Animal Science Department

 

Date of this Version

2004

Citation

J. Anim. Sci. 2004. 82: pp. 2428–2441.

Comments

Copyright 2004 American Society of Animal Science. All rights reserved. Used by permission.

Abstract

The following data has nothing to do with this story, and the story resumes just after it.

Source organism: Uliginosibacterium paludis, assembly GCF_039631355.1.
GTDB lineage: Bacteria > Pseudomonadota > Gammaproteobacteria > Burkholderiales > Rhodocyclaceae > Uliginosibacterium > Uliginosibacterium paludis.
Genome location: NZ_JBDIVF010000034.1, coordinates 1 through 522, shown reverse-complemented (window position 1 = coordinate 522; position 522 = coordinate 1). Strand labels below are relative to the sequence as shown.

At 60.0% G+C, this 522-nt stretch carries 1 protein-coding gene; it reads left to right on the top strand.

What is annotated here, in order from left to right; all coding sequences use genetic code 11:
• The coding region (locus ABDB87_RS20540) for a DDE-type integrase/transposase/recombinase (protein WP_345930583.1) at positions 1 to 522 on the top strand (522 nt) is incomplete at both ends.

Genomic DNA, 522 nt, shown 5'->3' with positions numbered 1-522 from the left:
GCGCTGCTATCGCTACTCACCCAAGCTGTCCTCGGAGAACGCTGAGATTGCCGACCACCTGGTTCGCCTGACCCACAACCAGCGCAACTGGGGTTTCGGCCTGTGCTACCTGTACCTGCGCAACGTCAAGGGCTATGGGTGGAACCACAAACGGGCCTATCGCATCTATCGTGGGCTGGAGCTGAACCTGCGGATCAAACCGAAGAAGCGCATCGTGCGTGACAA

The objectives were to develop equations for predicting fat-free lean in swine carcasses and to estimate the prediction bias that was due to genetic group, sex, and dietary lysine level. Barrows and gilts (n = 1,024) from four projects conducted by the National Pork Board were evaluated by six procedures, and their carcass fat-free lean was determined. Pigs of 16 genetic groups were fed within weight groups one of four dietary regimens that differed by 0.45% in lysine content and slaughtered at weights between 89 and 163 kg. Variables in equations included carcass weight and measures of backfat depth and LM. Fat-free lean was predicted from measures of fat and muscle depth measured with the Fat-O-Meater (FOM), Automated Ultrasonic System (AUS), and Ultrafom (UFOM) instruments, carcass 10th-rib backfat and LM area (C10R), carcass last-rib backfat (CLR), and live animal scan of backfat depth and LM area with an Aloka 500 instrument (SCAN). Equations for C10R (residual standard deviation, RSD = 2.93 kg) and SCAN (RSD = 3.06 kg) were the most precise. The RSD for AUS, FOM, and UFOM equations were 3.46, 3.57, and 3.62 kg, respectively. The least precise equation was CLR, for which the RSD was 4.04 kg. All procedures produced biased predictions for some genetic groups (P < 0.01). Fat-free lean tended to be overestimated in fatter groups and underestimated in leaner ones. The CLR, FOM, and AUS procedures overestimated fat-free lean in barrows and underestimated it in gilts (P < 0.01), but other procedures were not biased by sex. Bias due to dietary lysine level was assessed for the C10R, CLR, FOM, and SCAN procedures, and fat-free lean in pigs fed the lowlysine dietary regimen was overestimated by CLR, FOM, and SCAN (P < 0.05). Positive regressions of residuals (measured fat-free lean minus predicted fatfree lean) on measured fat-free lean were found for each procedure, ranging from 0.204 ± 0.013 kg/kg for C10R to 0.605 ± 0.049 kg/kg for UFOM, indicating that all procedures overestimated fat-free lean in fat pigs and underestimated it in lean pigs. The pigs evaluated represent the range of variation in pigs delivered to packing plants, and thus the prediction equations should have broad application within the industry. Buying systems that base fat-free lean predictions on measures of carcass fat depth and muscle depth or area will overvalue fat pigs and undervalue lean pigs.

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